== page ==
A fall in the growth momentum of industrial production during December 1994 to December 1995 occurred on account of a sharp decline in the yearly rate of growth of AMS (our measure of money supply) from 13.7 percent in September 1992 to minus 0.3 percent in April 1995.

This sharp fall in the growth momentum of AMS has weakened the support for various bubble activities that sprang up on the back of the previous rising growth momentum of AMS.

(Even if the Fed would have kept the fed funds rate at a very low level, what would have dictated the pace of economic activity is the growth momentum of AMS.)

Note that a fall in the growth momentum of AMS was in line with the fall in the growth momentum of the Fed’s balance sheet — the yearly rate of growth of the balance sheet fell from 12.7 percent in June 1993 to 4.4 percent by December 1995.

 

Whilst in the 1993 to 1995 period, changes in the Fed’s balance sheet were positively associated with changes in the growth momentum of money supply. This time around this is not the case. (Changes in money supply are not responding to changes in the Fed’s balance sheet.) The key reason for that is bank reluctance to aggressively expand lending notwithstanding the aggressive pumping by the Fed.

So far in September, the growth momentum of the Fed’s balance sheet climbed to 30.6 percent from 28 percent in August. (Despite this massive pumping banks remain reluctant to aggressively expand lending.) In September banks were sitting on massive cash reserves of $2.2 trillion against $2.17 trillion in August and $2.4 billion in January 2008.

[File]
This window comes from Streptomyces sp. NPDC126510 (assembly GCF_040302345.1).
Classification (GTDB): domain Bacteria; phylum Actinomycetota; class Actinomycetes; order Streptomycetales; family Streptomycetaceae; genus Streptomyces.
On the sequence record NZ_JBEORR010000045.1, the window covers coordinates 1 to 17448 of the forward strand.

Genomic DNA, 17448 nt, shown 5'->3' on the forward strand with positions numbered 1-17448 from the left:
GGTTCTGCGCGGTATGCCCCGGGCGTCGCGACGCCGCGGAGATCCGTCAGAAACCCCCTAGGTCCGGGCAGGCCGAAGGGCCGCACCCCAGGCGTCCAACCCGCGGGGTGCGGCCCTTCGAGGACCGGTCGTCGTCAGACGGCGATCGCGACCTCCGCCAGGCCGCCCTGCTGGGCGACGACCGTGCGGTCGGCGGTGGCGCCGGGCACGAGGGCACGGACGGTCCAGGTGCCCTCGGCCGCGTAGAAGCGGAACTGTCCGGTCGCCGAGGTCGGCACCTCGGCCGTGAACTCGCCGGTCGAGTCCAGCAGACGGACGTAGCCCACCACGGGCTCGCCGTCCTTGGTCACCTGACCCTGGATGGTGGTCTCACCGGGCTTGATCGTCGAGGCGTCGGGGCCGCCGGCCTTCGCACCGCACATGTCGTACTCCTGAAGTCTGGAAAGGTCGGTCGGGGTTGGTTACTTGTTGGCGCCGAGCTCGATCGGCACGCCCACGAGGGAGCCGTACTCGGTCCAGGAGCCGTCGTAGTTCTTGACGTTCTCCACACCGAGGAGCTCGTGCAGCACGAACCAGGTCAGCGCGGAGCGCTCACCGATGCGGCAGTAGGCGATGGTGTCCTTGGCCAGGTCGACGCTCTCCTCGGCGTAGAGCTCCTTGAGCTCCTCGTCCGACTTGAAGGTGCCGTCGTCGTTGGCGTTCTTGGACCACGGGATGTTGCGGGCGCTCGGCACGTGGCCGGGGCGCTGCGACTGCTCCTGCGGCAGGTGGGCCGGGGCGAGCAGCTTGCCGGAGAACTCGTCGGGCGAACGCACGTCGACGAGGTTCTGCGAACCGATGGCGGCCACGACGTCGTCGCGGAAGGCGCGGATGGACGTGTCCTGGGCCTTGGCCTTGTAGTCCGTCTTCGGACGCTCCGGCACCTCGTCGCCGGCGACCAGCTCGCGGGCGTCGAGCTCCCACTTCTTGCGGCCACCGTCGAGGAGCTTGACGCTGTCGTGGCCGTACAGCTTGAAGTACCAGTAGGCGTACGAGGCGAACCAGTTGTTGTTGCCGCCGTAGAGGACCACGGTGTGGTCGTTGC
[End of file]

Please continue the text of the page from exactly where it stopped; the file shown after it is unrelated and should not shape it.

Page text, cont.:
Consequently, the growth momentum of our measure of money supply AMS has visibly weakened. The yearly rate of growth stood at in September at 6.7 percent against 7.7 percent in August.

We suggest that irrespective of what the Fed is currently doing it will have very little effect on the economy at present and in the immediate future. Given a decline in the yearly rate of growth of AMS from 14.8 percent in October 2011 to 6.7 percent in September this year, we suggest this likely to depress economic activity going forward.

Again, this is likely to happen irrespective of the decision the Fed is going to take with respect to the tapering of assets purchases.

Based on the lagged growth momentum of AMS we expect that the yearly rate of growth of industrial production to fall to minus 1 percent by October from 2.7 percent in August.

 

Given the possibility of a sharp decline in economic activity on account of the fall in the growth momentum of AMS it is quite likely that Fed policymakers will decide to postpone the tapering of asset purchases also in December.

We need to add to all of this the possibility that the pool of real wealth might be currently in difficulties on account of the Fed’s reckless policies.

(The near zero interest rate policy has caused a severe misallocation of scarce real savings — it has weakened the wealth generation process and thus the economy’s ability to support stronger real economic growth.)

If our assessment is valid on this, we can suggest that a stagnant or declining pool of real wealth is likely to put more pressure on banks’ lending. Remember that it is the state of the pool of real wealth that dictates banks’ ability to lend without going belly up.

Conclusion

We can conclude that regardless of changes in the Fed’s balance sheet, it is a fall in the growth momentum of AMS since October 2011 that will determine the pace of economic activity irrespective of the planned actions by the Fed. Given the possibility that the pool of real wealth might be in trouble this could put further pressure on the growth momentum of bank lending and thus the growth momentum of money supply.